As our regular readers already know, I’ve been playing around with a lot of dot density maps lately. Today, however, we are releasing something new I think you might enjoy even more.
We decided to rehash Brandon Martin-Anderson’s idea of plotting one dot for every person in the United States, but with an added twist. The new Racial Dot Map is an American snapshot; it provides an accessible visualization of geographic distribution, population density, and racial diversity of the American people in every neighborhood in the entire country. The map displays 308,745,538 dots, one for each person residing in the United States at the location they were counted during the 2010 Census. Each dot is color-coded by the individual’s race and ethnicity.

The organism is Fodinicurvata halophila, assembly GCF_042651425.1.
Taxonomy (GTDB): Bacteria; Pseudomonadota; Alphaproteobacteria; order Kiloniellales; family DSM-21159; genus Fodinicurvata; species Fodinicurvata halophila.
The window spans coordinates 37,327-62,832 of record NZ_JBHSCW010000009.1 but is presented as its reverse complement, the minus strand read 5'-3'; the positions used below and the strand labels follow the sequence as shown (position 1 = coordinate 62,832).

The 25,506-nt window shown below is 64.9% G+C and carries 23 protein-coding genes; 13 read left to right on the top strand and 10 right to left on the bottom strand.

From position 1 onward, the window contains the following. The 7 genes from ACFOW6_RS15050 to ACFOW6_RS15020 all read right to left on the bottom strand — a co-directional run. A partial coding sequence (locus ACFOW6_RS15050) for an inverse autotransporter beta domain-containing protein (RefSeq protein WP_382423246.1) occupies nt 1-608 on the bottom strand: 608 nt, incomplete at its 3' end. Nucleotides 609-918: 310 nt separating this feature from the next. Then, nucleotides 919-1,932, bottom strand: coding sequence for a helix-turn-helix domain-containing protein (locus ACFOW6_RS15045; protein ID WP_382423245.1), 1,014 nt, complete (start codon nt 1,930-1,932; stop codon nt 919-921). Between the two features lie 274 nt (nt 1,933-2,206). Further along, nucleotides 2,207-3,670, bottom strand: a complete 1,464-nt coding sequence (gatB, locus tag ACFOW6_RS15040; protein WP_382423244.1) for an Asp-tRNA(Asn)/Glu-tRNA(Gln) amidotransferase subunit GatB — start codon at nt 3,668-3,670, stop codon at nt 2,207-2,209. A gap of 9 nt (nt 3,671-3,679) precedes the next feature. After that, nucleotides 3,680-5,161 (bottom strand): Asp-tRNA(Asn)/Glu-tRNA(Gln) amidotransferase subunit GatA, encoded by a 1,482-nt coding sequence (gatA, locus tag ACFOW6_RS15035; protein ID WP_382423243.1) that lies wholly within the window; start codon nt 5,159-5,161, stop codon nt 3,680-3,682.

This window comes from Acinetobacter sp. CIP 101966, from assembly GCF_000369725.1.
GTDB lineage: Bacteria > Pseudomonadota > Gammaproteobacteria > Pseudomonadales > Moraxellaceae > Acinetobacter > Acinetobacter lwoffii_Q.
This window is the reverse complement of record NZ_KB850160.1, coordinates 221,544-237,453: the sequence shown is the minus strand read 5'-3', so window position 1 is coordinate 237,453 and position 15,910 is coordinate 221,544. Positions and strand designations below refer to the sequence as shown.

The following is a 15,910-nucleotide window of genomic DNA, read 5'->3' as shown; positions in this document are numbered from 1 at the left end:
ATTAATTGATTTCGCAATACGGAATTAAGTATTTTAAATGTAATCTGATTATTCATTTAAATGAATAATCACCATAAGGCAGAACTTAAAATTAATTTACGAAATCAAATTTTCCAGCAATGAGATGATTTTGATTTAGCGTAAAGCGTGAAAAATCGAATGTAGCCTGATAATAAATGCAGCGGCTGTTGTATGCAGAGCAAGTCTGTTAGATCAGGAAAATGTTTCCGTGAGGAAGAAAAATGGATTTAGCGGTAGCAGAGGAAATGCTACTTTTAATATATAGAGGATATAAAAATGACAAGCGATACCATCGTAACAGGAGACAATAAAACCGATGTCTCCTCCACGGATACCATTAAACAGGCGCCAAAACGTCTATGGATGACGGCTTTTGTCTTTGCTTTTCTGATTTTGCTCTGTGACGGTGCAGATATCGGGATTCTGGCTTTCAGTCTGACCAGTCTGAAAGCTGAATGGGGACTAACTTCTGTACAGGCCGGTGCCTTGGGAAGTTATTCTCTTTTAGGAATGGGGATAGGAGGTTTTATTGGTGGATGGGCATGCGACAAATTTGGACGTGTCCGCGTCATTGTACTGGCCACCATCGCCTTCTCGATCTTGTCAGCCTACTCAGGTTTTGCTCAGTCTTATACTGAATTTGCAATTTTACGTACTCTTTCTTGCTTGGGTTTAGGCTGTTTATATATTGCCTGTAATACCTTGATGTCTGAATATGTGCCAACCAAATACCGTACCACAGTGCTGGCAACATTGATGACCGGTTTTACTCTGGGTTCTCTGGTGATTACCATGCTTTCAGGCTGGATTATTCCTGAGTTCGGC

The map is fully interactive so you can zoom into any neighborhood you wish. You can read more about the map and how we created it here.
Dustin Cable is a Senior Research Associate at the University of Virginia’s Weldon Cooper Center for Public Service where he conducts research on topics that lie at the intersection of demographics, politics, and public policy.